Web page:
“The American people will never knowingly adopt Socialism. But under the name of ‘liberalism’ they will adopt every fragment of the Socialist program, until one day America will be a Socialist nation, without knowing how it happened.”

Socialist Party presidential candidate Norman Thomas

Tuesday, August 24, 2010

In defense of price gouging

You probably have heard about the traffic jam in northern China that has lasted for 9 days. Because of construction and the recent discovery of huge coal deposits in that region, traffic has increased 40% every year and the roads cannot handle that volume.

As stranded motorists wait, local villagers sell them food, water, games to play, etc., but at highly inflated prices. This has resulted predictably in some stranded motorists complaining about the gouging, in the same way our media whine about price gouging during every weather catastrophe.....

From CBSNews -- Though there were no reports of road rage violence, drivers complained about price-gouging by villagers who were their only source of food and water. A bottle of water that normally costs 1 yuan (15 cents) was selling for 10 yuan ($1.50), while the price of a 3 yuan- (45 cent-) cup of instant noodles had more than tripled, media reports said.

"A boxed lunch is 10 yuan ($1.50), and one box isn't enough for me," China National Radio cited a driver surnamed Lu as saying. "I'm spending up to 50 yuan (about $7.50) a day on food. It's more expensive than eating in a restaurant."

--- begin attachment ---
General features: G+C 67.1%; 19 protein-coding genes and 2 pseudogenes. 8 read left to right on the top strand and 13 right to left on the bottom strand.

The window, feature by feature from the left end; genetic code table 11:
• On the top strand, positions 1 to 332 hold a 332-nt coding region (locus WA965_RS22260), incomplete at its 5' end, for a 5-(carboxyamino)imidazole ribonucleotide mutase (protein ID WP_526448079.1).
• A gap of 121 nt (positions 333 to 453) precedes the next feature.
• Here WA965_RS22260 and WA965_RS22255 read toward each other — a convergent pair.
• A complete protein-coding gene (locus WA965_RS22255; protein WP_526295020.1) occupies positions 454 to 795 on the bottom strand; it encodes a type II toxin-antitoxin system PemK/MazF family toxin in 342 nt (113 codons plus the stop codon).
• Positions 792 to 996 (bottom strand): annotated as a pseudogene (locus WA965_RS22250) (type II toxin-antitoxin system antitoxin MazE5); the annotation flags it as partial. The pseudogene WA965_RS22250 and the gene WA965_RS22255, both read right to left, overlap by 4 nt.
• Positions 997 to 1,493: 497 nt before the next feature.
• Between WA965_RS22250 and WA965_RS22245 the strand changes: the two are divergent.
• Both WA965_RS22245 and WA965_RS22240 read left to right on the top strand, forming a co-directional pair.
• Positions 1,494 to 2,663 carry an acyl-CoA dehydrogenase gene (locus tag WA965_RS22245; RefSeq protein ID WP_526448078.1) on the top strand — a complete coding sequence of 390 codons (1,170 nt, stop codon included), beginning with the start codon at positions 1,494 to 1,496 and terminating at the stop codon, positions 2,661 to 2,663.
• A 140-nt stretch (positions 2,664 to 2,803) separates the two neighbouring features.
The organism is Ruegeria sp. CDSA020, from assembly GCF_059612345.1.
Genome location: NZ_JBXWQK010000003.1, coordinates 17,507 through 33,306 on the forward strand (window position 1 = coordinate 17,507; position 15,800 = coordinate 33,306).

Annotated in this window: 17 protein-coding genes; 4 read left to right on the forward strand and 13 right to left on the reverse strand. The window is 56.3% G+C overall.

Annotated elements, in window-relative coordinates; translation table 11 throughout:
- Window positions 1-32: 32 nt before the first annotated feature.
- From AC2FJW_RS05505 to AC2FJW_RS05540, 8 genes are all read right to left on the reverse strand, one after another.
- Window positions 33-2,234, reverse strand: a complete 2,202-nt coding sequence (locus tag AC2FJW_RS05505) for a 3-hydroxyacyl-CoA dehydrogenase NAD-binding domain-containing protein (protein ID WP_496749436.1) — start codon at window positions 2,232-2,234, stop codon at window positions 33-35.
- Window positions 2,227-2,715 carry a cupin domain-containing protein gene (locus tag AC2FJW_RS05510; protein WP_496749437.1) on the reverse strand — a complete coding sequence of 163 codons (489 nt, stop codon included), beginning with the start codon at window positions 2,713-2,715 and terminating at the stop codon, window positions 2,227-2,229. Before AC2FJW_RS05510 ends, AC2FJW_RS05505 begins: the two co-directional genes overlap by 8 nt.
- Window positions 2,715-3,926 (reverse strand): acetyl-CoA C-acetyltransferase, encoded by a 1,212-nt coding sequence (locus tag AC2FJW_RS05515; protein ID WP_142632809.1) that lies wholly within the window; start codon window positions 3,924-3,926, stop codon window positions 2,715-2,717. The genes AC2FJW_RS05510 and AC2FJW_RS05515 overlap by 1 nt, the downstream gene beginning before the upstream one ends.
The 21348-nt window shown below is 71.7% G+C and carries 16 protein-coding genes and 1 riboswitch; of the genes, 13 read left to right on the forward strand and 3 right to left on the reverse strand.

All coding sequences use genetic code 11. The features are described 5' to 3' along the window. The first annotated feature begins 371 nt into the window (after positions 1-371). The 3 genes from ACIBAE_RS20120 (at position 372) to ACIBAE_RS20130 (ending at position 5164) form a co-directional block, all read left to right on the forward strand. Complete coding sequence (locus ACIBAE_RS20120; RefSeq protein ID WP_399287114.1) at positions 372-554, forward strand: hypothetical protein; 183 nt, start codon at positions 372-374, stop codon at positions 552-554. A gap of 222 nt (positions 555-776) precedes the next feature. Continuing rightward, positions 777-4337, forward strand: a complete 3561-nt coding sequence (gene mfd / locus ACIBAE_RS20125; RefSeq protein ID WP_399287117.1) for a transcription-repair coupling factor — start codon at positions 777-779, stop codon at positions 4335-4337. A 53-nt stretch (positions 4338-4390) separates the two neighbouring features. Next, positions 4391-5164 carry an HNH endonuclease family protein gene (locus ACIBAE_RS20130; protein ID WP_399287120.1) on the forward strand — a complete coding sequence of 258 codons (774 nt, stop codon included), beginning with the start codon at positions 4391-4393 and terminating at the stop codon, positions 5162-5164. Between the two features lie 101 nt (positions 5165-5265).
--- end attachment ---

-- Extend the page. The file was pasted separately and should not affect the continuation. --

First, in situations where the demand is large and the relative, local supply is small such as hurricane disasters and 9-day, rural traffic jams, prices necessarily should go up. If bottled water, for instance, stayed the same price, the stranded truckers at the front of the line might scarf up all the water for themselves and nobody else would get any. If prices are higher than normal, each motorist only gets what he really needs and everybody gets some water.

Further more, the high prices and resulting profit motive induce other vendors to enter the bottled-water market catering to stranded motorists. This increases the supply and increases competition among sellers and the price goes back down to an equilibrium. Price fixing during times of trouble encourages hoarding which causes many to do without.

Which is better, (a)everybody gets a little of what they need but at a temporarily high price, or (b)a few people hoard everything because they can afford the artificially low price and leave nothing for everybody else?

If you answered (b), then you are a moron!

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